The products of plastic extrusion surround us everyday. In fact, the toothbrush that you used this morning was created by large plastic extrusion machines. Not to mention the computer, keyboard and mouse you use on a regular basis were all manufactured by the extrusion process. The utilization of plastic and the variety of forms it can take, has led to a purchasing power of products never before seen in manufacturing.
The first plastic extrusion machines were large hydraulically controlled presses that held together two halves of a steel mold. Through a large cannon like barrel, which is heated hot enough to melt plastic, small bits of granular plastic are pushed by a turning screw. The plastic is streamed into the mold through a nozzle which directs the liquid plastic into the mold. When the plastic cools, the machine opens the molds and out pops the parts.
Plastic extrusion is also employed for placing the insulation over electric wires that conduct electricity in homes. Large spools of bare copper wires are passed between extrusions nozzles of plastic as one long continuous strand. These machines can be a 100 feet long in order to allow the plastic sufficient time to cool so that it can be run onto large spools.
Plastic milk containers and chip bags are also manufactured by the extrusion process. Although not placed in a strict mold, the plastic snack chip bag material is heated and pushed through a long barrel to be forced out the end of a specifically sized long horizontal nozzle. The plastic is then passed through rollers to give the final thin shape and form. Plastic milk containers are blown into molds by high-pressure hot air after the raw material is also passed through the screw and barrel.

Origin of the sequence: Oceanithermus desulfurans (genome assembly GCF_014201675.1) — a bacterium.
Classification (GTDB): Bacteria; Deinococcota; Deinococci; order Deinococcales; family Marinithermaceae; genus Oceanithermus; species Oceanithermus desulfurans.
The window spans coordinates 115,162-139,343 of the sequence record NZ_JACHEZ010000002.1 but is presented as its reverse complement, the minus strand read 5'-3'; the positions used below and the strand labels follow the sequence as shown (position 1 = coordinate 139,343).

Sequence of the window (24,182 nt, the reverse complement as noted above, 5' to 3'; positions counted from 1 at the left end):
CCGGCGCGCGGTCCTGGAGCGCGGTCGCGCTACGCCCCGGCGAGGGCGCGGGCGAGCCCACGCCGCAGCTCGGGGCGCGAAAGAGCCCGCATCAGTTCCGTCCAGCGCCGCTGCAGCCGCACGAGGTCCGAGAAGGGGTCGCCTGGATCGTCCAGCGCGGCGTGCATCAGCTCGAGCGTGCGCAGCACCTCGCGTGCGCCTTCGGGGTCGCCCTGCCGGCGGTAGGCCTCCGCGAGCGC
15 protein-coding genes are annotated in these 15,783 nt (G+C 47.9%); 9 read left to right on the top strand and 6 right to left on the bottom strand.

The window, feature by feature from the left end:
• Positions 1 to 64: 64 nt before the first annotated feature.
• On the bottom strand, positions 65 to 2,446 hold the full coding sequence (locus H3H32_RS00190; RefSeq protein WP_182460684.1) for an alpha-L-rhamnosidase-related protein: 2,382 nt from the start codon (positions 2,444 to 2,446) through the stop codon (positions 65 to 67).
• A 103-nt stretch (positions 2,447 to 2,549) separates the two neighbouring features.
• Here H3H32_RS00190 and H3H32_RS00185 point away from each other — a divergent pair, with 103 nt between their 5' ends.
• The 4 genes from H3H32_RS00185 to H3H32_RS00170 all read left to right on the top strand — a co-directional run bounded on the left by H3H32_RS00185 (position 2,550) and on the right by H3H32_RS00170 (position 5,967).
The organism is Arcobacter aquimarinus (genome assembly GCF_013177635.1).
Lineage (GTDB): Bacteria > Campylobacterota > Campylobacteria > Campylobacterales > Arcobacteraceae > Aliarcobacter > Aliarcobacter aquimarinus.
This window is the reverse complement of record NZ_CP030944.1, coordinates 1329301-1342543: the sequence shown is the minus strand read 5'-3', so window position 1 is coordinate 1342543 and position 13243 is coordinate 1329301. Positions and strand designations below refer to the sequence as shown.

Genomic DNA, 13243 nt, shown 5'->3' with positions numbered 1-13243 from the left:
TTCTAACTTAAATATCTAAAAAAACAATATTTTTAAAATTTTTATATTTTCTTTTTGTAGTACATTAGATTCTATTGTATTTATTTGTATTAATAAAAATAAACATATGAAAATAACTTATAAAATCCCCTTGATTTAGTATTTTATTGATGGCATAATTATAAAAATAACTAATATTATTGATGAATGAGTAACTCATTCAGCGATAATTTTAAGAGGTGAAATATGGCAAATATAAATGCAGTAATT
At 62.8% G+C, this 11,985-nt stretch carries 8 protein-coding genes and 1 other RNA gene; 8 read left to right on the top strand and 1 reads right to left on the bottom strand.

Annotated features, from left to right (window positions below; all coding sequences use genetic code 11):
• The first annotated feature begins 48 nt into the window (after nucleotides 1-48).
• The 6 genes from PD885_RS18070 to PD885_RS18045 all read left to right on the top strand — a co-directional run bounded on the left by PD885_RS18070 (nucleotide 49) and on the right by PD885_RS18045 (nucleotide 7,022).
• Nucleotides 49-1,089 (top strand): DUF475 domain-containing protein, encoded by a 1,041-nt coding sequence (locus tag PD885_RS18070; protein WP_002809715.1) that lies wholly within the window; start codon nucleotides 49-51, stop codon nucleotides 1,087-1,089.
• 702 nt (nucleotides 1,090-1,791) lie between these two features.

The plastic extrusion operation lends itself to the reuse of the plastic material. Large grinding machines are employed to re-size larger materials into pieces that can be used by the screw and barrel extrusion process. This leads to recycling of many plastic products.
As more and more plastic products are finding their way into our lives and homes, we must be conscious of the disposal factor in our own lives. Recycling of the extruded materials can create a large cost benefit not only for the manufacturer and consumer, but as new science facts have come to surface perhaps our own environment as well.
Read more: Definition of Plastic Extrusion | eHow.com